Timeworks replicated their success with the GEM desktop environment with Publish-It! for the IBM PC and Apple IIGS.[21] Released in 1988, it was an adaptation of their earlier Desktop Publisher for the Atari ST, which was not based on GEM.[22][23][24] The software was positively compared to Ventura Publisher by software critics and was a best-seller for Timeworks.[25][10] Later, Timeworks developed versions of Publish-It! for Mac OS and Windows platforms, under the names Publish-It! Easy and Publish-It! for Windows respectively. Timeworks abandoned GEM for these ports, as the built-in GUIs of Mac OS and Windows made a desktop environment like GEM running atop these redundant.[10][26][27]

Timeworks' sales rose from $9.4 million in 1987 to a peak of $10.1 million in 1988.[10] Employment in the company also peaked that year, Timeworks having 100 on its payroll.[6] Sales hovered around the $9 million mark between 1989 and 1991 before reaching a new peak of $10.7 million in 1992. That year, the company moved their headquarters from Deerfield to Northbrook.[10]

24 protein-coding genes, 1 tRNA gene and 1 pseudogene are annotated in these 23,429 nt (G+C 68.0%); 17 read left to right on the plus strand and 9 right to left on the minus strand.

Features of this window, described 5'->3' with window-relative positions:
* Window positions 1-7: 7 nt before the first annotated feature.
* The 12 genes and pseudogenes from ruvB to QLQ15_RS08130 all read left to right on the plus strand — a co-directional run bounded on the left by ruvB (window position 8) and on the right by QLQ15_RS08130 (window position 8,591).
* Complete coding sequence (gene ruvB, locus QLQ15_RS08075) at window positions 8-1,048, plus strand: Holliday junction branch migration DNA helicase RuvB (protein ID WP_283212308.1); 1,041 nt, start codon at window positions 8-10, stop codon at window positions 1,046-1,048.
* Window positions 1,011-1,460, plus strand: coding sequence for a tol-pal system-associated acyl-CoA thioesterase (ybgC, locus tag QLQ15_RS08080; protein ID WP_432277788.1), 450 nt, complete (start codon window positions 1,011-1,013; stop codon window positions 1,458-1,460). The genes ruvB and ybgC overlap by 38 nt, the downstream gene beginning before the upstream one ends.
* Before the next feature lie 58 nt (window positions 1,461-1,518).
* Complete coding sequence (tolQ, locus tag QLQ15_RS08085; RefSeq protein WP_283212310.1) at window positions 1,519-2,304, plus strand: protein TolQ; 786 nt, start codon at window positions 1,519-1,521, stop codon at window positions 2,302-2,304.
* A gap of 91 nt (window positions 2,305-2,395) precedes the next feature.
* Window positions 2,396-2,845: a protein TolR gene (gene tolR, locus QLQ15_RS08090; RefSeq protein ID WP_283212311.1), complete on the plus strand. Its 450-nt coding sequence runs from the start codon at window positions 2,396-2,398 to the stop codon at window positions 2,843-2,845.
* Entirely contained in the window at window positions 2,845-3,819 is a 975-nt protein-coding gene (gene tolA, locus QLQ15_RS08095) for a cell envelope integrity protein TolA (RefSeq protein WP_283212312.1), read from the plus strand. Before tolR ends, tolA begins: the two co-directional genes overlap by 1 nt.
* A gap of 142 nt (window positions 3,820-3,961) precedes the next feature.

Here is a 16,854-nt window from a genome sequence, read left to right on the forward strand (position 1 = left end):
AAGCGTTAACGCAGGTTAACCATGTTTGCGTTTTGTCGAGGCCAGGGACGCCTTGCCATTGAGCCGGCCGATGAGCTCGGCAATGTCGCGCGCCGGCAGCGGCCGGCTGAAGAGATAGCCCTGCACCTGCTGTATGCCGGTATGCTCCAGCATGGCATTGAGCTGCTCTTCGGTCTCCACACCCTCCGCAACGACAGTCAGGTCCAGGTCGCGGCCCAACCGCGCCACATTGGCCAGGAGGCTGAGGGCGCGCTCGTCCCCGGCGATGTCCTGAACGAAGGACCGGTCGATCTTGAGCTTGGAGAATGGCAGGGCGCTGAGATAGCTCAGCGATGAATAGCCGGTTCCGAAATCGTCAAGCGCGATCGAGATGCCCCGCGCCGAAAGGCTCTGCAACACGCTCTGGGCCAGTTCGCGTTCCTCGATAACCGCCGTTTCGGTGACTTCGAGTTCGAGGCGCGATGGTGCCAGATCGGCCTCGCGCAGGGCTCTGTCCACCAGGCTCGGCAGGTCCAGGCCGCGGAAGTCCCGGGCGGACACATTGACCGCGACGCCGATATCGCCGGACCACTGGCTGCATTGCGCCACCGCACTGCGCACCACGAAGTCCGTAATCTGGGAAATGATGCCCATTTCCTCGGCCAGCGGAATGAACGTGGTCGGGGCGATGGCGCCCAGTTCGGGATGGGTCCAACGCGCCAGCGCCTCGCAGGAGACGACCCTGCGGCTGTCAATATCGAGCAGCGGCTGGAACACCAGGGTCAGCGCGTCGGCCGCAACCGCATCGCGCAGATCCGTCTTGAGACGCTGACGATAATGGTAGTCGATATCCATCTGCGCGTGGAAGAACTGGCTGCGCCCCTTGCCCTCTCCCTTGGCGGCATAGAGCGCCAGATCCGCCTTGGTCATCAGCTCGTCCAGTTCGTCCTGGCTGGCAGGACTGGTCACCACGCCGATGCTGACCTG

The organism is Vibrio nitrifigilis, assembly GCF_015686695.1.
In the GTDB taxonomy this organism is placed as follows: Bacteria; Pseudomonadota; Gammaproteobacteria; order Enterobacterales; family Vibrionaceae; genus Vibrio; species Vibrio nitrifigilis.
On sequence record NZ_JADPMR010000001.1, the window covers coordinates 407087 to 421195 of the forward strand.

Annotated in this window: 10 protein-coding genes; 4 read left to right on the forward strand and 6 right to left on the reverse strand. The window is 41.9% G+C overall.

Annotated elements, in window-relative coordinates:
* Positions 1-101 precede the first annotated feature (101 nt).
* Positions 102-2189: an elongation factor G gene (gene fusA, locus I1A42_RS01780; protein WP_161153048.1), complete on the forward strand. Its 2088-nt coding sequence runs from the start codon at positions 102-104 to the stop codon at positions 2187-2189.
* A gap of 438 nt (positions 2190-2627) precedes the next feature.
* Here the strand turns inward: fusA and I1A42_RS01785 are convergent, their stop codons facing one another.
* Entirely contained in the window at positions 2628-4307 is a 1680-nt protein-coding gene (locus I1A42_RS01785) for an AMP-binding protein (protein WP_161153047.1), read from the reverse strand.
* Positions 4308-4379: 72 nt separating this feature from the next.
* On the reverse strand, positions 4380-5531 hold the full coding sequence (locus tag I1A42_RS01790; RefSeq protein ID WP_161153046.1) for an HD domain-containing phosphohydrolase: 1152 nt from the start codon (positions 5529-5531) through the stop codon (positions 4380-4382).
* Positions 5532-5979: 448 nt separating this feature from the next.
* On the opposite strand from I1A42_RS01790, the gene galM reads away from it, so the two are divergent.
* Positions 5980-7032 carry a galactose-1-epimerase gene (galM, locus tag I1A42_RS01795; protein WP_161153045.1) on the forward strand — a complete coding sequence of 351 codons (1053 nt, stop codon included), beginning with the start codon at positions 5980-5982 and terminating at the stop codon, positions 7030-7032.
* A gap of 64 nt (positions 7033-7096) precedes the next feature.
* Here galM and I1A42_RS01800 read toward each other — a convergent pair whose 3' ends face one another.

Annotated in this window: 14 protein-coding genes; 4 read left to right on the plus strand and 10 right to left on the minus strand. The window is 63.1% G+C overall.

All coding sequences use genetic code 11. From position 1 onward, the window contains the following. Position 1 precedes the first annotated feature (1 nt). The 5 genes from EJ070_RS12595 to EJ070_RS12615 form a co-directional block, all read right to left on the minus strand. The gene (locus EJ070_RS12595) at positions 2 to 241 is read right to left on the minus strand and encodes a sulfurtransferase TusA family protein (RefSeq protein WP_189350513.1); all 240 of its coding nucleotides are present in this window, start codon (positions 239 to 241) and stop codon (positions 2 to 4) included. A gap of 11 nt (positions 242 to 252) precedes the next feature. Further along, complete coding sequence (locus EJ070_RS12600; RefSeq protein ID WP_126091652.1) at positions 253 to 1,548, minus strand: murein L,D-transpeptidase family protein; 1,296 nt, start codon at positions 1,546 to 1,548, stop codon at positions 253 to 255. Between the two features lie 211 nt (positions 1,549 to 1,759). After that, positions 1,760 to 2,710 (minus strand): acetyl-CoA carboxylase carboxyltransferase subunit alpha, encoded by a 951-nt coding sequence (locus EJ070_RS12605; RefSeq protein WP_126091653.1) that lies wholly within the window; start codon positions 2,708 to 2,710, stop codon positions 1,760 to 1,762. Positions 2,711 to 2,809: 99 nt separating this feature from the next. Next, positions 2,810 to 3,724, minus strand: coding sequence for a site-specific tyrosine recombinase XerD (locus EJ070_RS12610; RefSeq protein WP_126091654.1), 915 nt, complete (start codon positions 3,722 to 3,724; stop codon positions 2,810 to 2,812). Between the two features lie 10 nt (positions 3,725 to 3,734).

Acquisition and bankruptcy (1993–1994)


In 1993, Timeworks was acquired by Megalode Resources, Inc., of Burlington, Ontario, for an undisclosed sum. The acquisition was finalized in early 1994,[28] the company renamed to Timeworks International and made a subsidiary of Megalode. They continued producing software until fall 1994, when Timeworks International went bankrupt and its entire staff was laid off.[29]: 69 [30]


  1. ^ a b Staff writer (March 19, 1990). "The 1990 Softletter 100". Softletter. 7 (18). Aegis Resources: 6 et seq – via Gale.
  2. ^ Staff writer (December 23, 1990). "Essex joins Timeworks". The Northwest Herald: D1 – via Newspapers.com.
  3. ^ a b c d e f g Darby, Edwin (February 27, 1984). "File records in computer and ditch that cigar box". Press and Sun-Bulletin: 9 – via Newspapers.com.
  4. ^ a b Lazarus, George (September 19, 1983). "Fat profits seen in low-cal foods". Chicago Tribune: 3.5 – via Newspapers.com.